Wild sheep have very keen senses of sight and hearing. When detecting predators, wild sheep most often flee, usually uphill to higher ground. However, they can also fight back. The Dall sheep has been known to butt wolves off the face of cliffs.[5]

Overview of Mating System

The mating system of ovis is characterized by males competing for oestrus females.[6] Generally, males have a larger body masses than females; body mass in males is a factor involved in establishing dominance.[6] In ovis canadensis, beginning at six years of age males weigh 65% - 75% more than females.[6][7] This trend is also noticed in the other species of ovis. This genus is polygamous and characterized by males directly competing during the rut for access to females.[6][8] The purpose of male-male competition is to establish a dominance rank; higher ranked males achieve more successful matings.[6]

There are three common mechanisms used by males during the rut to gain access to the receptive females for copulation: tending, coursing, and blocking.[6] Tending occurs when a ram guards a ewe from other rams; this method appears to be cooperative and is typically performed only by high ranking males.[6] Coursing and blocking are methods used by lower ranked males.[6] Rams using coursing try to displace the tending ram, while in blocking rams use force to segregate ewes away from tending areas.[6]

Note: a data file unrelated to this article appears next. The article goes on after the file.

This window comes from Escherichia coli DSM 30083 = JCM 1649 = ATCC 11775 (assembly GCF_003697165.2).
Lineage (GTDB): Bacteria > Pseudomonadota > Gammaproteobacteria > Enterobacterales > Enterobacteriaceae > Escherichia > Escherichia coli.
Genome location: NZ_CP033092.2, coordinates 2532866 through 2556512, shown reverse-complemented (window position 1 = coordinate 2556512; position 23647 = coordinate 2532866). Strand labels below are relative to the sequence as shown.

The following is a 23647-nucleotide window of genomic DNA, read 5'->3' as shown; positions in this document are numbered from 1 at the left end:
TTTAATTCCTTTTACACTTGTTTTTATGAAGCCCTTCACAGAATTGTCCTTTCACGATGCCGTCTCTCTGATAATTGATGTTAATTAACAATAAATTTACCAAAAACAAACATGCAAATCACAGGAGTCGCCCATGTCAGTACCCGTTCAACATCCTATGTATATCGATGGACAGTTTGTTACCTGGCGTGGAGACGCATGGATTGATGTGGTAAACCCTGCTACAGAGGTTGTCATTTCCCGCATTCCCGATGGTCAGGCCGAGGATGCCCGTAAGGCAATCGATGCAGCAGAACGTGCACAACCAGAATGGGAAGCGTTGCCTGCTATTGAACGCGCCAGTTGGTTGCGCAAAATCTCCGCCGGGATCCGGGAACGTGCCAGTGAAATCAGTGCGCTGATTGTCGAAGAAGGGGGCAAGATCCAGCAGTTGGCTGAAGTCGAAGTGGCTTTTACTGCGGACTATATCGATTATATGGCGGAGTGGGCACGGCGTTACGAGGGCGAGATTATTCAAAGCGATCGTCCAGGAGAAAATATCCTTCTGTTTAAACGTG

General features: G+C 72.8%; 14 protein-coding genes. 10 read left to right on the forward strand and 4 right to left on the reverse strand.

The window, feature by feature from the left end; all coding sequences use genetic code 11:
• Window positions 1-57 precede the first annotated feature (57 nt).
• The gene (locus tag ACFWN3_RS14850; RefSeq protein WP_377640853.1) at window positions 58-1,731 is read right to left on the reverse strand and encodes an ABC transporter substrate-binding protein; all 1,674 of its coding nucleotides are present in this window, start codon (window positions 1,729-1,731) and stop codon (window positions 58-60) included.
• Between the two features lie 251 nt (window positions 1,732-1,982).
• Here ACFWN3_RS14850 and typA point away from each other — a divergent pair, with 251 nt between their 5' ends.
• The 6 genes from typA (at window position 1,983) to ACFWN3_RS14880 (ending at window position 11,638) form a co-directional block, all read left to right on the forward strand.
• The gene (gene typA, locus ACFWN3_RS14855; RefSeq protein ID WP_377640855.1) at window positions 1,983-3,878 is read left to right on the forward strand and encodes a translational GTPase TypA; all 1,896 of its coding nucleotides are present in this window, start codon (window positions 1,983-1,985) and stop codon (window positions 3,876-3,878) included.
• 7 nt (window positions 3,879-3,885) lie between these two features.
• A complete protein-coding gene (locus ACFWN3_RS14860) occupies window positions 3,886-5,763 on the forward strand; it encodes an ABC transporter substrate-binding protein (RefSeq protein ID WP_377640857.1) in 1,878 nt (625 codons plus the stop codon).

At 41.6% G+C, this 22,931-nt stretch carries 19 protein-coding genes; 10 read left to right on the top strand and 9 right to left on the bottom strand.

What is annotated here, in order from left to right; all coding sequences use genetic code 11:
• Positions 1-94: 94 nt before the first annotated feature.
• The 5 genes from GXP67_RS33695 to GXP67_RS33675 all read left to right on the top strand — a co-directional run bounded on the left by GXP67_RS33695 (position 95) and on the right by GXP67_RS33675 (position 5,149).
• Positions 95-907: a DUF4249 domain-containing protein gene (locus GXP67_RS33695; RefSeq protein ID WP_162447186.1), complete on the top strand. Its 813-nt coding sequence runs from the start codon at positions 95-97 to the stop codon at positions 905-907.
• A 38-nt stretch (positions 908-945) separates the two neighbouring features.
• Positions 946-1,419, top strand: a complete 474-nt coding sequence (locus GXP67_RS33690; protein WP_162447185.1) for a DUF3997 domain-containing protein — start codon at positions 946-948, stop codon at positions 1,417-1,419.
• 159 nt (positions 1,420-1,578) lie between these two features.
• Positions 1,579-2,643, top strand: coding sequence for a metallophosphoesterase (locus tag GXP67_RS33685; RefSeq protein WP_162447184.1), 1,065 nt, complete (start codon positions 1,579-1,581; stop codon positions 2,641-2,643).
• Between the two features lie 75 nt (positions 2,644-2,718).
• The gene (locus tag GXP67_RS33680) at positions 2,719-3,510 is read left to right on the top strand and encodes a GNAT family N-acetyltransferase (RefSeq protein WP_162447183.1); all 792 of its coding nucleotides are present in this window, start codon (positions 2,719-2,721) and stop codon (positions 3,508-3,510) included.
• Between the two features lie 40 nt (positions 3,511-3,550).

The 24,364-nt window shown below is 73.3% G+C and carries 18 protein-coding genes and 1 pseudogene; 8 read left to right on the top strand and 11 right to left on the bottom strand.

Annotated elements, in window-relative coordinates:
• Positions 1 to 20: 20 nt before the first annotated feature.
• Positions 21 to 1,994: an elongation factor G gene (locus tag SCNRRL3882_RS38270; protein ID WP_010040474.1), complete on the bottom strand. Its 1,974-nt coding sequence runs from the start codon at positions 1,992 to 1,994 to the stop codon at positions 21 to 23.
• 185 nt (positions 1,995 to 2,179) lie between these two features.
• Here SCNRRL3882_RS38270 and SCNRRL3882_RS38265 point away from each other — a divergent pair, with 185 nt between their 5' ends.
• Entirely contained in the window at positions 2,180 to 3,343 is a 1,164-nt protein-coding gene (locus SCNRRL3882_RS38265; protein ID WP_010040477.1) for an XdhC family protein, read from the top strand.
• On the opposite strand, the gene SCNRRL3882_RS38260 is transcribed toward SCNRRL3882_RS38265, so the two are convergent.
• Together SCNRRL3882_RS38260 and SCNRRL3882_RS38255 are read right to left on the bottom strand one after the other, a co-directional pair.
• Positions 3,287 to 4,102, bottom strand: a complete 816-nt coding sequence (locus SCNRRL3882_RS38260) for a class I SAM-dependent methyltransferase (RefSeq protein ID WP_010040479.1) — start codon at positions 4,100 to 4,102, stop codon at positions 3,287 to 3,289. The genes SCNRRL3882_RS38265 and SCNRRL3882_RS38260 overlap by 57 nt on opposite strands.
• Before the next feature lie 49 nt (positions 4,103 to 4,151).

Social rank in rams is established by male-male competition.[7] This competition can causes high energy expenditure and possible injuries in the combatants.[7] In the mating systems ovis, aggressive males establish themselves as dominant.[9] These males are typically 7 years of age or older.[9] In addition to aggression, high ranking males are also characterized by above average weight and gigantic horn size; these characteristics are linked with tending rams.[6] Rams that lack these large horns and increased weight instead use the technique of coursing.[6] With this technique, agility, endurance, and speed are critical for mating success.[6]

Females typically are separate from males outside the rut, however, during the rut females and males are found together.[8] Females that are oestrous isolate themselves from other ewes, and may be less mobile.[8] The rut is also linked with different ewe behaviour than during non-rutting periods.[8] These changes are characterized by decreased feeding, increased time observing their surroundings, and increased behaviour changes.[8] Ewes are also predicted to be slightly receptive to the displays of the rams.[8]

Sexual Selection

Social rank is highly linked with fitness in ovis, as a result traits that enhance the fitness of males are sexually selected for.[7] As horn size is critical to mating success in ovis species, it is a sexually selected trait.[6][10] Additionally, body size in rams is also a sexually selected trait.[7] When examining the underlying mechanisms of sexual selection in ovis, the following are present: male-male competition, indirect choice and female choice.[6][8][10][11][12] Additionally, sensory exploitation was investigated in this genus but lacked evidence to suggest that it plays a role in sexual selection.[13]

Male-male Competition